All About 3D Printing Company Tinkerine
3D printing stocks have been on a bit of a slump lately. The Materialise (NASDAQ:MTLS) IPO this week is trading at almost the exact same price the shares were issued at, showing that investors are becoming somewhat immune to the hype surrounding this space. As of this month, one other 3D printing company that U.S. investors can now trade is Tinkerine.
Founded in May of 2012, Tinkerine (CVE:TTD) sells consumer 3D printers along with software and consumables. The Company completed a reverse takeover transaction with White Bear Resources earlier this year and began trading on the Canadian Venture Exchange. They also began trading in the US market this month (OTCMKTS:TKSTF). In April of 2014, Tinkerine completed a share transaction at around 23 cents per share for proceeds of around $2.8 million. Of this amount, they currently have $2.5 million in cash on hand to fund their business plan over the next two years. The Company has a present market cap of $16.8 million with shares currently trading at 40 cents. Revenues for the first 3 months of 2014 amounted to $86 thousand, nearly triple the amount in the same period the year prior. No one customer accounted for more than 10% of revenues and over half of sales were to customers in the United States.
Tinkerine sells three models of consumer 3D printer; the Ditto Pro (from $1899), the Ditto (from $1249) and the Litto (from $999). The below comparison shows how their flagship 3D printer, the Ditto Pro, stacks up against the competition:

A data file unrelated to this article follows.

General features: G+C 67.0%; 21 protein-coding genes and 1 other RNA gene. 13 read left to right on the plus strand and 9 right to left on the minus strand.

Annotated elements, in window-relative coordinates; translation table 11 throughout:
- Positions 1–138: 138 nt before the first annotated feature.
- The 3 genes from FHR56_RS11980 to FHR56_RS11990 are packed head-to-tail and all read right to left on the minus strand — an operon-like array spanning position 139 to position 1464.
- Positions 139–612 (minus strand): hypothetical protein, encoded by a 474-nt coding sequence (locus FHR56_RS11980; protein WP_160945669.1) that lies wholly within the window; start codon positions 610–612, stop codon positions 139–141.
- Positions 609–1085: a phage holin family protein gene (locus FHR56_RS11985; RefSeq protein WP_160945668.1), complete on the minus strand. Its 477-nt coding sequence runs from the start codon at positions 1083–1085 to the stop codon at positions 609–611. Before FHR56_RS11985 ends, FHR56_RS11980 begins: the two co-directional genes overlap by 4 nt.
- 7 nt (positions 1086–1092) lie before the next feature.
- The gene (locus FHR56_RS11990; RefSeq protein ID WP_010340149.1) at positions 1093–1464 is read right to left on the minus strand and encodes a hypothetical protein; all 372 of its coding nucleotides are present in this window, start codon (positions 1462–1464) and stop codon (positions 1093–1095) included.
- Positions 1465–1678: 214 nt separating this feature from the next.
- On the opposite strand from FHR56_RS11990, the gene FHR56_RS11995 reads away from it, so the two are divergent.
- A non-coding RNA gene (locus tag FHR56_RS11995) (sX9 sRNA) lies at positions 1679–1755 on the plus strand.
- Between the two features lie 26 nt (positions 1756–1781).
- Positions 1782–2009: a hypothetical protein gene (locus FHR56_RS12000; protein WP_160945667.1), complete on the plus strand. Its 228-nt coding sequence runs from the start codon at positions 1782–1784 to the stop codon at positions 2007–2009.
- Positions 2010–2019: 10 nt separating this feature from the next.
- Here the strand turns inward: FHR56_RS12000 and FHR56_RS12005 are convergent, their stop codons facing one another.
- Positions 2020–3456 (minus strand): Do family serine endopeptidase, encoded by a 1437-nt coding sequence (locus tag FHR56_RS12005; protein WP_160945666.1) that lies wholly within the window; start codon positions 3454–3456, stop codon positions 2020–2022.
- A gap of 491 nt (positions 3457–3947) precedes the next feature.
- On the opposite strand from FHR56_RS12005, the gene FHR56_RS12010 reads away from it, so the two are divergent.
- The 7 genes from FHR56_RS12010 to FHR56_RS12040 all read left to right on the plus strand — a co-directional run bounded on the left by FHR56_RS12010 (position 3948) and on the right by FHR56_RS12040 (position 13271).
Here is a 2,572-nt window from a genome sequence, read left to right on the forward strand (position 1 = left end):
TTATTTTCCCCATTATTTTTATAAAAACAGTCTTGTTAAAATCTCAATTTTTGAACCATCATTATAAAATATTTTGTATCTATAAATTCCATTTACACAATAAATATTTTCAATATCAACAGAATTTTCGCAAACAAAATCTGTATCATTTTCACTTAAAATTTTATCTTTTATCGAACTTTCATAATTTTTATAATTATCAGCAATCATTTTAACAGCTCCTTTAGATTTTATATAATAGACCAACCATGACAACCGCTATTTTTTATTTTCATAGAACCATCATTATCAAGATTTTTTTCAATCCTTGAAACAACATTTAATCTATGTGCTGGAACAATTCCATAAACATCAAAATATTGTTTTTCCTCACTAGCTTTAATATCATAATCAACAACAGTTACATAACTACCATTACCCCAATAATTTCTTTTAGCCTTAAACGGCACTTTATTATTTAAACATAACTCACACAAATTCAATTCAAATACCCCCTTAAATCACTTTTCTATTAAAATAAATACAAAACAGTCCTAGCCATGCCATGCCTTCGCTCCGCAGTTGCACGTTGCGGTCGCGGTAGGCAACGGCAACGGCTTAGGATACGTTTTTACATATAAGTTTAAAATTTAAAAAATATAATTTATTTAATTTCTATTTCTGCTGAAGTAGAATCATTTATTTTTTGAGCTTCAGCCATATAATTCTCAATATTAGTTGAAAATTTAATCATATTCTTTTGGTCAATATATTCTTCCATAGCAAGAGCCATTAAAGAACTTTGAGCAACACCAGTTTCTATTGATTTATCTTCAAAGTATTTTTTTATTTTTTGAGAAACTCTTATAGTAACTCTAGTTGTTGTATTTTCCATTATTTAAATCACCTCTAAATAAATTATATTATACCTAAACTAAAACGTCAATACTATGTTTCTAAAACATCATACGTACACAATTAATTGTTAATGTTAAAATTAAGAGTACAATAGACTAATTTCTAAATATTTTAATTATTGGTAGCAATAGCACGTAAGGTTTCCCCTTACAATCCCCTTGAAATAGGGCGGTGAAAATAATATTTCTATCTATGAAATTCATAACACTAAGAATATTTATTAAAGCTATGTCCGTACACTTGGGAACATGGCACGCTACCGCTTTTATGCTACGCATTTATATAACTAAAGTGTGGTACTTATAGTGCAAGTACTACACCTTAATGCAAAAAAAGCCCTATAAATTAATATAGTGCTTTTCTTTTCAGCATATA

In addition to selling 3D printers to consumers, the Company’s main focus is to be the first mover in providing 3D printers, software, and consumables to the +10,000 plus schools in Canada. Tinkerine lists at least 15 schools they currently have printers installed in.
When looking at the potential of Tinkerine, what stands out is that there seem to be no barriers to entry for other companies to do exactly what Tinkerine is doing. The Company notes in their investor presentation that there are “40+ me-too players in the market selling DIY open-source kits” and then goes on to say that most of these players don’t have high-performance machines at affordable price points, have poor customer service, and lack in usability. With just 10 employees on staff, it’s difficult to see just what superior customer service Tinkerine can offer with so few people. In regards to usability, the 75-page assembly document for both the Litto and Ditto is intimidating, to say the least. You can, however, order any one of these printers assembled for an additional cost.
Tinkerine’s growth plans involve making acquisitions, establishing partnerships, and strengthening IP. Acquisitions require capital and so does R&D. The $2.5 million in cash they have on hand is expected to fund their business plan for the next 2 years. That amount is relatively small for a company that needs to grow quickly to steal market share from established industry leaders such as 3D Systems. While the focus on the Canadian education sector is compelling, a competitor such as 3D Systems could easily target this niche with vast more marketing and support resources not to mention capital. Investors in Tinkerine (CVE:TTD) will want to see strong revenue growth over the next 2 years which will show that the company is making traction in establishing themselves as a player in the 3D printing space. Any information on the success they are having in building their install base in the Canadian school system will be of interest as well.
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